Hello everyone, Abs here from Rabs Fish and Chips, coming to you with an update on a pressing matter that’s been affecting us, along with all the small, family-owned fish and chip shops around the UK.
You might have noticed that we’re dealing with a bit of a potato crisis. What used to be a staple, low-cost food in the UK has become another casualty of soaring grocery prices. Whether it’s for a chippy on the high street or the oven chips at your local supermarket, potatoes are more expensive than ever.
For some, the steep increase in the cost of potatoes – we’re talking a price more than doubled, from £10 to £20+ for a 25kg sack – could be the straw that breaks the camel’s back. Andrew Crook, President of the National Federation of Fish Friers, has mentioned how this surge in costs could push some chippies to close down.
At Rabs Fish and Chips, we’re all about providing you with the best quality food at an affordable price. We’ve absorbed many of these rises, keeping our heads above water and ensuring we can continue to serve up your favourite fish and chips. However, these escalating potato costs are adding to the existing pressures from rising fish prices, expensive cooking oil, and costly electricity to power our fryers.
We’re committed to weathering this storm, and to do that, we’re considering making changes to elements that matter less to the quality of our food. One area we’re eyeing is our packaging. We’ve always been keen on keeping our environmental impact minimal, and that won’t change. However, we might be moving away from our cardboard boxes to more cost-effective, yet still recyclable, packaging solutions.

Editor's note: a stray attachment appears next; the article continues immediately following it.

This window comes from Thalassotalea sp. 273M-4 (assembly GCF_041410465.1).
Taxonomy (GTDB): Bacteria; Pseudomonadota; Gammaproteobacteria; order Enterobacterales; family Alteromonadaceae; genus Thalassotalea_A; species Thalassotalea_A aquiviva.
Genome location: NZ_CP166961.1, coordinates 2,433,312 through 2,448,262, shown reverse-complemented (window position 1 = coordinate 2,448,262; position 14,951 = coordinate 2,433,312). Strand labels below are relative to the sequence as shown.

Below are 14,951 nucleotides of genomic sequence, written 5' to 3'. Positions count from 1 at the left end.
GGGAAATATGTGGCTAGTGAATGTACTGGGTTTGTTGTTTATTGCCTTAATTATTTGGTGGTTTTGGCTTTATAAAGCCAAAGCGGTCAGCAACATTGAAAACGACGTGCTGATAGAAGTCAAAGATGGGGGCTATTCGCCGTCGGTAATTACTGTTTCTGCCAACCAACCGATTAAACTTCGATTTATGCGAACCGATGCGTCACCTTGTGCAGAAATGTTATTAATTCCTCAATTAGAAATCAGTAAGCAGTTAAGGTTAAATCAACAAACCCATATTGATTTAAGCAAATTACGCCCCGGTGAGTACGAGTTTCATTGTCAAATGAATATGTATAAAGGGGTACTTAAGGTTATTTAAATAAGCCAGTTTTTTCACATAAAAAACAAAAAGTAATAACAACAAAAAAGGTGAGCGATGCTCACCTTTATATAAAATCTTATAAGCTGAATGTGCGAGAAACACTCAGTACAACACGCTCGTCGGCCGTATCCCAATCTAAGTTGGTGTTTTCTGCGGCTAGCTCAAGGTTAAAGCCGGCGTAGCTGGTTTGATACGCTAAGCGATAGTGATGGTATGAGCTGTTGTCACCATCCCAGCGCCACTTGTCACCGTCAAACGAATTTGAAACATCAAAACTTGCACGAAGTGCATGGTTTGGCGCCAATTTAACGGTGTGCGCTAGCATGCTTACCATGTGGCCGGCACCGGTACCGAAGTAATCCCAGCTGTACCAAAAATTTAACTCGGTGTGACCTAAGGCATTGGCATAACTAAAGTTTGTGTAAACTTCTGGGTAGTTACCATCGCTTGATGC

But why are potato prices soaring? It seems to be a blend of factors – smaller potato crop yields from last year’s drought, escalating production costs due to Brexit, COVID, and the situation in Ukraine, and a supply and demand imbalance.
While the UK is mostly self-sufficient in growing potatoes, these challenges are causing ripples in the market, pushing prices upwards. Even as we see potato prices rise, industry group GB Potatoes’ Chair, Mark Taylor, assures us that potatoes still offer good value for money compared to other staples like pasta and rice, which have also seen price increases.
As a small, family-owned business, we feel the pinch more acutely. We don’t have the luxury of long-term contracts that some big retailers and food manufacturers do, which insulate them somewhat from market price fluctuations. We buy our potatoes in smaller quantities on the open market, which means we’re more exposed to these price changes.
For some chippies, the solution might lie in sourcing potatoes from places like Cyprus or Spain. Still, the downside is that we are close to paying over £30 a sack. At Rabs, we’re exploring all avenues to ensure we continue to provide the food you love at a price that’s fair.
These are tough times, but we want to reassure you that we’re doing everything in our power to navigate this situation without compromising on quality or increasing our prices significantly. It’s not an easy task, but we’re committed to our community and serving up the delicious, comforting meals you’ve come to know and love at Rabs.
Stay strong, keep supporting your local chippies, and let’s ride this potato storm out together.